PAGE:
Zambia is one of the undiscovered jewels of Africa. The country's warm, welcoming people, and uncrowded and remote game reserves, make Zambia at top safari destination. Apart from the world-famous Victoria Falls it has a wealth of lesser-known, pristine national parks which are home to a huge variety of wildlife.
- Superb views of Victoria Falls during high water season (January to July)
- Access to Devil’s Pool and Livingstone Island on the edge of the falls (around August to January)
- Less crowded safaris in remote game parks
- Excellent walking safaris
- Lower Zambezi National Park
- South Luangwa National Park, famous for regular leopard sightings
- The famous tree-climbing lions of Kafue National Park
- Experiencing untamed African wilderness in beautiful areas
Zambia is a landlocked country in southern Africa. Rather odd-shaped, with a spur of the Democratic Republic of Congo almost slicing it in half, it borders seven other countries: Tanzania, Malawi, Mozambique, Zimbabwe, Botswana, Namibia and Angola.
On safari in Zambia
With numerous wild and untamed game-rich reserves and some of Africa’s best-trained guides at hand, you’ll have one of the most enriching safari experiences on the continent. Apart from enjoying day and night drives (permitted in all national parks), you’ll be able to enjoy excellent guided walking safaris. In those areas on rivers and lakes, you can often also enjoy game viewing by boat or canoe.
Most safari accommodation is in the form of small, intimate camps (often with just a few rooms/tents), superbly run by enthusiastic hosts who go out of their way to share their hospitality and extensive knowledge with you. Standards are high and you can expect a comfortable, luxurious stay.
South Luangwa National Park
Probably the best known and most popular park, South Luangwa offers excellent game viewing day and night in open safari vehicles, and superb walking safaris. The small and personal bush camps are a treat, but many are only open during the dry season – May to mid-November.
Famous for its leopards, game is plentiful and you’ll see endemic species like the Crawshay’s zebra, Thornicroft’s giraffe and herds of puku (antelope), as well as lion, warthog, baboon, waterbuck and plenty of elephants. However, you won’t find cheetah or rhino here. The flood plains of the Luangwa river offer fantastic scenery and a quintessential African safari experience.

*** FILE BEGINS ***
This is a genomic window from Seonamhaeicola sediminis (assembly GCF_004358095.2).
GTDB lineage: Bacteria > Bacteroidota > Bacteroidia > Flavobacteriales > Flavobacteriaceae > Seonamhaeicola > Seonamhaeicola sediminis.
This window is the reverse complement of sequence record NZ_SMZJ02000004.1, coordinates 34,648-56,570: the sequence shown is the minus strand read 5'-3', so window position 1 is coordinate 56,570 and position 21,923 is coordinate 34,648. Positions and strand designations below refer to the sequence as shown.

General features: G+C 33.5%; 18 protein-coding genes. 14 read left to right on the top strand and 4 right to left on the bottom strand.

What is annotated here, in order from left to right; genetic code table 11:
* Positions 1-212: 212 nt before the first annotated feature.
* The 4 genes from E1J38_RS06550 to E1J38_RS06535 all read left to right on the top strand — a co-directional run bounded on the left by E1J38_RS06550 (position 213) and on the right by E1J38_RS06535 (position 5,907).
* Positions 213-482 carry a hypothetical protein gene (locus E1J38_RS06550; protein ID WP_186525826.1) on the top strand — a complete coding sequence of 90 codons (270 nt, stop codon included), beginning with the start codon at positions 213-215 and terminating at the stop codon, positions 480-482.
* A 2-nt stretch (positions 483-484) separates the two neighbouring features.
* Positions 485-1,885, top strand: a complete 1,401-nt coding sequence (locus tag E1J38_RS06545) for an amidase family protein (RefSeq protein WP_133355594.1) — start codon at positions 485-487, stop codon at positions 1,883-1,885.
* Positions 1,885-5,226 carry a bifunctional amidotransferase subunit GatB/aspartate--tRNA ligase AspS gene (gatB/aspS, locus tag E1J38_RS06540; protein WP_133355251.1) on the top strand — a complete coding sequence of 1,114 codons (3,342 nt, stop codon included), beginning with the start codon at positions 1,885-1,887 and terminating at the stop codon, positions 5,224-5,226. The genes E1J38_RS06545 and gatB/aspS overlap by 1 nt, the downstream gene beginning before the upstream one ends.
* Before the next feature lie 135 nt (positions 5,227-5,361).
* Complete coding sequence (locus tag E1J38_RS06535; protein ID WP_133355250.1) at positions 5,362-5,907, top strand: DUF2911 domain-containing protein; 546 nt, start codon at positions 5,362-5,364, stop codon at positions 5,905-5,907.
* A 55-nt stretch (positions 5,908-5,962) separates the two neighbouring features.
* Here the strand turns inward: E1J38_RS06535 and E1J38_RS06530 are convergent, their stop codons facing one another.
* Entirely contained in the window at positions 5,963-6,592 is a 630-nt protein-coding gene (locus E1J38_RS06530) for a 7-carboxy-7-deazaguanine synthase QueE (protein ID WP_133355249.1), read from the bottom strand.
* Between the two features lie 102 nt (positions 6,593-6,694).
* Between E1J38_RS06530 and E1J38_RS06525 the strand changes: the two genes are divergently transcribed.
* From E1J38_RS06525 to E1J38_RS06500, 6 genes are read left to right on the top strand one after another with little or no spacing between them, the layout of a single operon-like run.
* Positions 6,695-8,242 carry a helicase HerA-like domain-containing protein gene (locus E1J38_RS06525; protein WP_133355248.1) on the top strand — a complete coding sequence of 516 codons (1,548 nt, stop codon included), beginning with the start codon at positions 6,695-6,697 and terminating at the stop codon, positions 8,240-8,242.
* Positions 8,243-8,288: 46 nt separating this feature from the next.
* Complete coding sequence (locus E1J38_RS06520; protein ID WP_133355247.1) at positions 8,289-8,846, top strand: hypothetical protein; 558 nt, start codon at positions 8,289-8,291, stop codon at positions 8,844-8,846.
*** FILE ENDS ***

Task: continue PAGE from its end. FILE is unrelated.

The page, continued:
Lower Zambezi National Park
A wild, scenic and relatively undeveloped national park, Lower Zambezi is tops for exploring by canoe along the intricate waterways of southern Africa’s greatest river. The birding is extraordinary with some 378 species recorded. You can get really close to elephant, zebra, buffalo and other animals as they stop to drink as you paddle past. On evening game drives, you’ll have an excellent chance of spotting leopard. Wild dog are also frequently seen. The game viewing here is good but not as varied and plentiful as in Mana Pools, across the river on the Zimbabwe side.
Zambia probably has some of the most unusual and inviting bush lodges, where you’ll find top-notch hospitality and expert, enthusiastic guides for your game drives, bush walks and canoe safaris. It’s a particularly wild and beautiful area, voted by a famous travel writer as somewhere he’d “comfortably place among [his] ten favourite reserves anywhere in Africa”.
Kafue National Park
This is Zambia’s oldest and largest park. It’s recently come back onto the safari radar after suffering years of neglect. However, today its plains teem with an incredible variety of wildlife and you’re guaranteed a wild and personal safari experience. It’s also one of the few places where you’ll find cheetah.
The better-known Busanga Plains at the northern end are lush and fertile with huge grazing buffalo herds, red lechwe, puku, other antelope species and plains game. Of course, the predators follow these herds and you’re very likely to see lion (famous here for their tree-climbing habits), cheetah, leopard and wild dog.